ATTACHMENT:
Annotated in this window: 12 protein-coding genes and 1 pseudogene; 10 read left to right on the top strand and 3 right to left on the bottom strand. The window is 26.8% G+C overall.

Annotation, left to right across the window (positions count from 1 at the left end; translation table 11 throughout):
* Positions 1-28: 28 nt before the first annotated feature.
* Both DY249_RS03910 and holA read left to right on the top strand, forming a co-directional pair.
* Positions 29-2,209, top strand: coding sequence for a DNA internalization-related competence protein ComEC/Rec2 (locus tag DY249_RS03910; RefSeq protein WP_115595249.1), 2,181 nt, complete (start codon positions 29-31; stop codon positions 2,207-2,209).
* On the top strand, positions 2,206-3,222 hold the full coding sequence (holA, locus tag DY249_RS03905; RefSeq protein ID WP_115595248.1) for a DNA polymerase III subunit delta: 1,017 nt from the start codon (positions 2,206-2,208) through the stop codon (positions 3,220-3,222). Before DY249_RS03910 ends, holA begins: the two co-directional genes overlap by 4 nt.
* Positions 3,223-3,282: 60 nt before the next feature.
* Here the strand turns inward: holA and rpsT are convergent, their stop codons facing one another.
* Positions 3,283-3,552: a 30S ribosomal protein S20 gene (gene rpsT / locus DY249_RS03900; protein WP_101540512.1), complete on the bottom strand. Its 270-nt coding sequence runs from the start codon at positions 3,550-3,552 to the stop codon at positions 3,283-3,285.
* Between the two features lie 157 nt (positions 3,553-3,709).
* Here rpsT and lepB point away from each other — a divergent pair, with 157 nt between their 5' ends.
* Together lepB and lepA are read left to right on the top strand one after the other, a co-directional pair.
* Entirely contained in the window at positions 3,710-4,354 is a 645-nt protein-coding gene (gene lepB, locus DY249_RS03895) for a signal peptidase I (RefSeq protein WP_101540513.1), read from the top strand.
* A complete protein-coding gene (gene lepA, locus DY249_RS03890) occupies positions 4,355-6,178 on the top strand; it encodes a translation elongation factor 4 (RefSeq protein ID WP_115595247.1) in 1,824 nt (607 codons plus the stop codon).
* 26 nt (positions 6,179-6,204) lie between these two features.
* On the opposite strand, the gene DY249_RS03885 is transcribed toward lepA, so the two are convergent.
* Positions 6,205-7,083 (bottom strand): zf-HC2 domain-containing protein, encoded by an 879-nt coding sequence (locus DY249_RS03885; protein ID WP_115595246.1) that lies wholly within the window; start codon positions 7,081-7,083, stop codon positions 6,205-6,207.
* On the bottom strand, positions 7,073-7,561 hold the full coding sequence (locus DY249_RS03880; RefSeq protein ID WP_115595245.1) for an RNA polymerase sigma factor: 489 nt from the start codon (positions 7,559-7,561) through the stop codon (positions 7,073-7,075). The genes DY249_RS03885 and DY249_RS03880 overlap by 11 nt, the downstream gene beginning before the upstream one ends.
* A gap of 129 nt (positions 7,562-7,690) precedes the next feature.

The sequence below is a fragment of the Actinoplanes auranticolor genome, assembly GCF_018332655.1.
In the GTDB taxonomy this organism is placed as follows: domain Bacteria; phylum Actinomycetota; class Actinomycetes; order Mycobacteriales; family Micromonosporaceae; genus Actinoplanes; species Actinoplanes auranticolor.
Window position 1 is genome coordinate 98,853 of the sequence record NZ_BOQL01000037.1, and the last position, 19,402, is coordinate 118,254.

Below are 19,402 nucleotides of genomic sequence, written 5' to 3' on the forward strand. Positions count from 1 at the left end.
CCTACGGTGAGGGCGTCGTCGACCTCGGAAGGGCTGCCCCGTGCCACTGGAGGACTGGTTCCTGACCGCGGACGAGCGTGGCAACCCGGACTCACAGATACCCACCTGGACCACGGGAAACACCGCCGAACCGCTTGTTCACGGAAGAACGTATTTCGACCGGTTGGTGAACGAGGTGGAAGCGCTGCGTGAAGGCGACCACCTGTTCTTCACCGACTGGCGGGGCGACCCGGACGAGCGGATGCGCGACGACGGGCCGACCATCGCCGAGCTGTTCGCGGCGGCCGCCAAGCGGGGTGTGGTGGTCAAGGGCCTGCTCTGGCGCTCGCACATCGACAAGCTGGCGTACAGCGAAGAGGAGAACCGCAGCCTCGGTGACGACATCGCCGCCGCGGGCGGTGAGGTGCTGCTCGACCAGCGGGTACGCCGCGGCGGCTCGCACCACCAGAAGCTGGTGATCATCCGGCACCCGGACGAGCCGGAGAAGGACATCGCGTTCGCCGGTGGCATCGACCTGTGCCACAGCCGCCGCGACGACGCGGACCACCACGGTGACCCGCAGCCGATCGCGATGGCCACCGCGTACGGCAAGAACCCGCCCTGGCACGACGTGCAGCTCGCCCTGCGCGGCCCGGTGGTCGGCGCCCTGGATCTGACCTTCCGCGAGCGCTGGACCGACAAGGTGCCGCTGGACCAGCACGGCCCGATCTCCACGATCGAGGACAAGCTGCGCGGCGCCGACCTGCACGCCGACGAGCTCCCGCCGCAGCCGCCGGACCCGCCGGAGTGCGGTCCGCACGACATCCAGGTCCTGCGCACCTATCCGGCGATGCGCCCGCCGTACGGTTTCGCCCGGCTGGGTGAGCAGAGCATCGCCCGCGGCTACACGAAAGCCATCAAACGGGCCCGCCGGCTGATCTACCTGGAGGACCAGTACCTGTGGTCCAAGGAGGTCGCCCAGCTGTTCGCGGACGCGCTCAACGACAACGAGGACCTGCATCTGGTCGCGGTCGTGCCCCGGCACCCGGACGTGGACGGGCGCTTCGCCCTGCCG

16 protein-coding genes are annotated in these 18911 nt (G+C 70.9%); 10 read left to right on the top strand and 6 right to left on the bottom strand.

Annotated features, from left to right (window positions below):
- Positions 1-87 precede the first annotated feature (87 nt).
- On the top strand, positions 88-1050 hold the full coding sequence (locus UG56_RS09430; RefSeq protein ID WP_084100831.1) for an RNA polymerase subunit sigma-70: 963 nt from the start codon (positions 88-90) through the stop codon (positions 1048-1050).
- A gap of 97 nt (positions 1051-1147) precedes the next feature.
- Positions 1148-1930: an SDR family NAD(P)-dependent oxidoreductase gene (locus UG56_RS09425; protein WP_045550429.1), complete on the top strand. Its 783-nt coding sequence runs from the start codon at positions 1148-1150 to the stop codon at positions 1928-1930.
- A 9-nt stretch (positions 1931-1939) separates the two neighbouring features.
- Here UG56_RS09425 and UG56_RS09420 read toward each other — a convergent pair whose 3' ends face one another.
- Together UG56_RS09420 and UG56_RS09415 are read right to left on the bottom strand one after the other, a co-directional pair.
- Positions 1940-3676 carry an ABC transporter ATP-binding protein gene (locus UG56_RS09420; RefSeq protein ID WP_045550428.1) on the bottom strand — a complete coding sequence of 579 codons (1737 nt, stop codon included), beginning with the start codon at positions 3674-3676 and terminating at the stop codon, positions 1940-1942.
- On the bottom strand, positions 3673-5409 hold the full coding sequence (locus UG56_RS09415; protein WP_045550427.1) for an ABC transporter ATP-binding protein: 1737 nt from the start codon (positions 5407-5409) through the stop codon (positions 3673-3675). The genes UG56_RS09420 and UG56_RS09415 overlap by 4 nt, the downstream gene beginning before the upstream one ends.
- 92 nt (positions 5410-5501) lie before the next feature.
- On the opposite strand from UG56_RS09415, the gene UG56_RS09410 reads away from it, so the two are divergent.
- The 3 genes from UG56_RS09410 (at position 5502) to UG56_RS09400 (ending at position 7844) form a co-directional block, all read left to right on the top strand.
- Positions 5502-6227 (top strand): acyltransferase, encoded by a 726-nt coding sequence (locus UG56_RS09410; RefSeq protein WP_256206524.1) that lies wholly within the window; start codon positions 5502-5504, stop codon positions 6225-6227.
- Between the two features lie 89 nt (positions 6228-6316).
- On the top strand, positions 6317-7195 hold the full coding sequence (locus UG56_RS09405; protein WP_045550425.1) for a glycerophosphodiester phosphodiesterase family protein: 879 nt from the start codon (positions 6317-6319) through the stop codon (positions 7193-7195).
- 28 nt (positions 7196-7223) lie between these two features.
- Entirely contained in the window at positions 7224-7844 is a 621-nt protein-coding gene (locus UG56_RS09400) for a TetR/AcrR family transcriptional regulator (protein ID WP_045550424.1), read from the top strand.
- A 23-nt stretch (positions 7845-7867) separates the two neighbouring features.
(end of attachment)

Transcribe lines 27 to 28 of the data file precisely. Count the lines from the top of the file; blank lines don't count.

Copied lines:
- Positions 1-87 precede the first annotated feature (87 nt).
- On the top strand, positions 88-1050 hold the full coding sequence (locus UG56_RS09430; RefSeq protein ID WP_084100831.1) for an RNA polymerase subunit sigma-70: 963 nt from the start codon (positions 88-90) through the stop codon (positions 1048-1050).